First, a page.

1. Meteor

    Meteor Active Member

    Aug 6, 2012
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    Plot questions

    Discussion in 'Plot Development' started by Meteor, Aug 8, 2012.

    Hello everyone and thank you in advance for taking the time to read this as well as for the help!

    I'm new to the site, and well simply put new to writing as it were. I decided to start writing after I started reading a lot more when I was sent over seas. Unfortunately I need some help as far as things such as plot are concerned. I just wanted to ask a few questions and see where it gets me.

    1. Just to make sure I understand plot. Is it the obstacles keeping our characters from their ultimate goal? For example a powerful storm keeping the trade ship our characters are currently housed on from getting to the safety of shore and delivering their goods.

    2. How would I set up my plot so a particular event would clearly effect the future of the story? Like something early in the story having an effect later in the story such as causing a death. Is there a way to make something like that work?

    3. Forgive me, but what is a sub-plot? :confused: I'm really not grasping that particular area after reading about it and am wondering what its commonly used for. When I was reading R.A. Salvatore's The Legend of Drizzt there always seemed to be seemingly minor events causing larger effects later in the story. Is that sub-plot?

    Thanks for all the help again!
  2. Langadune

    Langadune Member

    Jun 24, 2010
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    I'm from the part of Kansas that doesn't look like
    Plot is essentially the events that make up the story. Conflict is what keeps the characters from reaching their goals. That's an over-simplification but it should at give you a basic understanding.

    The powerful storm is a conflict (man against nature). The plot might be the journey to deliver the goods while conflicts arise, such as powerful storms, mutinous crewmen, bullheaded captain, etc.
  3. Thornesque

    Thornesque Senior Member

    Jul 31, 2012
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    Michigan, USA
    There's a difference between plot and conflict. You can have a plot with no conflict. It would be dull, but it is, theoretically, possible. Conflicts are, if you will, the fuel of the plot. So you're plot would be the ship travelling from point A to point B. Your storm is then the conflict. This can either be a major conflict that carries throughout the majority of the story, or a minor one.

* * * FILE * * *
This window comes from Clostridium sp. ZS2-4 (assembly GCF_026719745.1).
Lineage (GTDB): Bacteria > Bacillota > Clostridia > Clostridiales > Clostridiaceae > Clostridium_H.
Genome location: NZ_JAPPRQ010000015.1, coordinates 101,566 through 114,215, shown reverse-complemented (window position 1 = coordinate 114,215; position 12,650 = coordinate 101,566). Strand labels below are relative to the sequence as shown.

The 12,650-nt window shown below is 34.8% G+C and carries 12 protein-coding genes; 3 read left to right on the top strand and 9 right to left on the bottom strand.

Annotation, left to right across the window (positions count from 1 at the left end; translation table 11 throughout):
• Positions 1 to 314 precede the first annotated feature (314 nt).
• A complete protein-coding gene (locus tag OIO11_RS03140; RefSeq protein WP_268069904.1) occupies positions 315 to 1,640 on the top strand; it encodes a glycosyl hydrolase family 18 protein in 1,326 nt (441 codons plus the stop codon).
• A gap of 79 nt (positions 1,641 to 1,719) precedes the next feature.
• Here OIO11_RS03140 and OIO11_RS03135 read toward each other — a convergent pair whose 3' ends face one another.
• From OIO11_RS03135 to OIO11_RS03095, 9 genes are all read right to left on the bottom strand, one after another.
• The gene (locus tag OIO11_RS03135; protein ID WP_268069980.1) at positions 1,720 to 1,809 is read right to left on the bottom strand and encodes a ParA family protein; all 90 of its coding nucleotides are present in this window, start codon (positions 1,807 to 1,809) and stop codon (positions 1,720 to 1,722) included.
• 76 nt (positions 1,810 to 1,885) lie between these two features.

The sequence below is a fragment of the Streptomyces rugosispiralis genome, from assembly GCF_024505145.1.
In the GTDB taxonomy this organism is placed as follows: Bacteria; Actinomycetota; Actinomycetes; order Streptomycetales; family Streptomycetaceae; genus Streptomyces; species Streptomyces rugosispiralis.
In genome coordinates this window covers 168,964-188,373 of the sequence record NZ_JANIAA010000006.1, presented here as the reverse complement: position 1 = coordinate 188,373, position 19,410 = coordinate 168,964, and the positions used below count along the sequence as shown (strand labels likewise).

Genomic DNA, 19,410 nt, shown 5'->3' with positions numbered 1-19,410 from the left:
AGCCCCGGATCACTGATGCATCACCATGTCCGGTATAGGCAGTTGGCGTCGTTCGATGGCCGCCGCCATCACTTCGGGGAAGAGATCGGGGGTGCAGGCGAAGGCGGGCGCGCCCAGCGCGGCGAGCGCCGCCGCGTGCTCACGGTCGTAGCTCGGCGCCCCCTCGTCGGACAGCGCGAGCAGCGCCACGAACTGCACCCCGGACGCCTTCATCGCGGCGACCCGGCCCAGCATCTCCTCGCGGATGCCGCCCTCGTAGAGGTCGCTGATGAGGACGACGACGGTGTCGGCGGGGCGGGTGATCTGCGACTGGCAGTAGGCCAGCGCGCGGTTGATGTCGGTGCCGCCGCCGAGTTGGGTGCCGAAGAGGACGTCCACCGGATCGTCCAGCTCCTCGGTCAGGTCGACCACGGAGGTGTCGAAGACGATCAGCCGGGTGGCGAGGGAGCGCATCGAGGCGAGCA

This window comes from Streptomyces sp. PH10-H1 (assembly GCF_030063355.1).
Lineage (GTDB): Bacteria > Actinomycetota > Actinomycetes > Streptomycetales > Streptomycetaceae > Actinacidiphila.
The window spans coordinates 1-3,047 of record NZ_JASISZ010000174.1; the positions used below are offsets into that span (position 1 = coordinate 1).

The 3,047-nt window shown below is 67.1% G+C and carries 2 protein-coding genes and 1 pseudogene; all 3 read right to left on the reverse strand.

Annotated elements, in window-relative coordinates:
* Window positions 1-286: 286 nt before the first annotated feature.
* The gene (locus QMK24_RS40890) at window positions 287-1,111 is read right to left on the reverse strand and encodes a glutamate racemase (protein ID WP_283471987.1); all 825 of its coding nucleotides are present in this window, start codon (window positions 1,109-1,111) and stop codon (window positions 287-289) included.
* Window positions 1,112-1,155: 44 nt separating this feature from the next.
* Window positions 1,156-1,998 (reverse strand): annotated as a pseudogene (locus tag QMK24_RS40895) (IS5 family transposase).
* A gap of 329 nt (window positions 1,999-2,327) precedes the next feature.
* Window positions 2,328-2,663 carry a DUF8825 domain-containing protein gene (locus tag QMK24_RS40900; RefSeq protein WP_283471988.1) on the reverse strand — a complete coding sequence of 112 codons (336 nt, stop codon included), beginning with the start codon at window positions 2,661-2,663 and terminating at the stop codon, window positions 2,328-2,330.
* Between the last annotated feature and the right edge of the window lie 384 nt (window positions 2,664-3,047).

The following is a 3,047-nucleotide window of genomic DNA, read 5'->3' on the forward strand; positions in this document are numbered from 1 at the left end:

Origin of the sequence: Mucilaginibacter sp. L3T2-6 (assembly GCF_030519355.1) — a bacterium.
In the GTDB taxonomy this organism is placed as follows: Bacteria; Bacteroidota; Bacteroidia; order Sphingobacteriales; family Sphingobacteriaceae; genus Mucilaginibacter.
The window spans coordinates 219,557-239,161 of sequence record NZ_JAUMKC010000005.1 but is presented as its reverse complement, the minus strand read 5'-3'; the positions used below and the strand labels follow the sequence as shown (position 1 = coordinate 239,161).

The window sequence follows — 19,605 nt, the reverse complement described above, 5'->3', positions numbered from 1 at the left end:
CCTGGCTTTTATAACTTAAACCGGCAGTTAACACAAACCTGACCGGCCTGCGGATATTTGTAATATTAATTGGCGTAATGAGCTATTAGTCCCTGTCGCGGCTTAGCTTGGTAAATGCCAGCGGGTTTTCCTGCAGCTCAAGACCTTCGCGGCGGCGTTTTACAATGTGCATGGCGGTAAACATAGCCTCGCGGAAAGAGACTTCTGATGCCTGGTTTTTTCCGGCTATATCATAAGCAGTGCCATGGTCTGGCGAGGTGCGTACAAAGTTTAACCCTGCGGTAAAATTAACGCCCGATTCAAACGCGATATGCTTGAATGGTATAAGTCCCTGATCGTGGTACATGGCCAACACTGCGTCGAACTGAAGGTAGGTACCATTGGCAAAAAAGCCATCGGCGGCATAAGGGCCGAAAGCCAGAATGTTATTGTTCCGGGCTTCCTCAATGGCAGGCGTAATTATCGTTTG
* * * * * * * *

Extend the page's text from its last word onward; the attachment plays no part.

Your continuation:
Sub-plots are usually unrelated to the main conflict. Common ones would be romances, family feuds, or internal conflict within the character. Most of the time, the plot can continue to move without these sub-plots; they're only there to add meat and juice to the story.

    And as for point 2. This is possible to do, but you have to be able to plan ahead in order to do it. For example, if you want the captain to die on accident and you need something to have caused it, you could have a barrel of oil tip over and soak into his personal bread. (Obviously not a very logical example; I'm just pulling it off the top of my head.) But yes, it's called foreshadowing - giving facts and events that allow the reader to work up to what's going to happen next.
  4. Cogito

    Cogito Former Mod, Retired Supporter Contributor

    May 19, 2007
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    Massachusetts, USA
    Don't mistake storyline for plot. The storyline is the chronology of events that comprise a story. A plot is the interaction of an actor, a goal or objective, a motivation, and an opposition.

    The storyline tells you what happened. The plot network shows you why.

    Please read What is Plot Creation and Development? for more details.
  5. captain kate

    captain kate Active Member

    May 4, 2008
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    Cruising through space.
    Plot goes hand in hand with something called a character arc. A character arc is where your MC starts at Point A, then has a problem he/she needs to solve (can be many, or a smaller one within a bigger one) which causes them some sort of distress, mental or otherwise, so they fight through it and change. So, when he/she makes it to Point B, they've grown and changed somehow from the action.

    That arc is what separates your good films from bad ones when you go to the movies, and the good books from poor ones.

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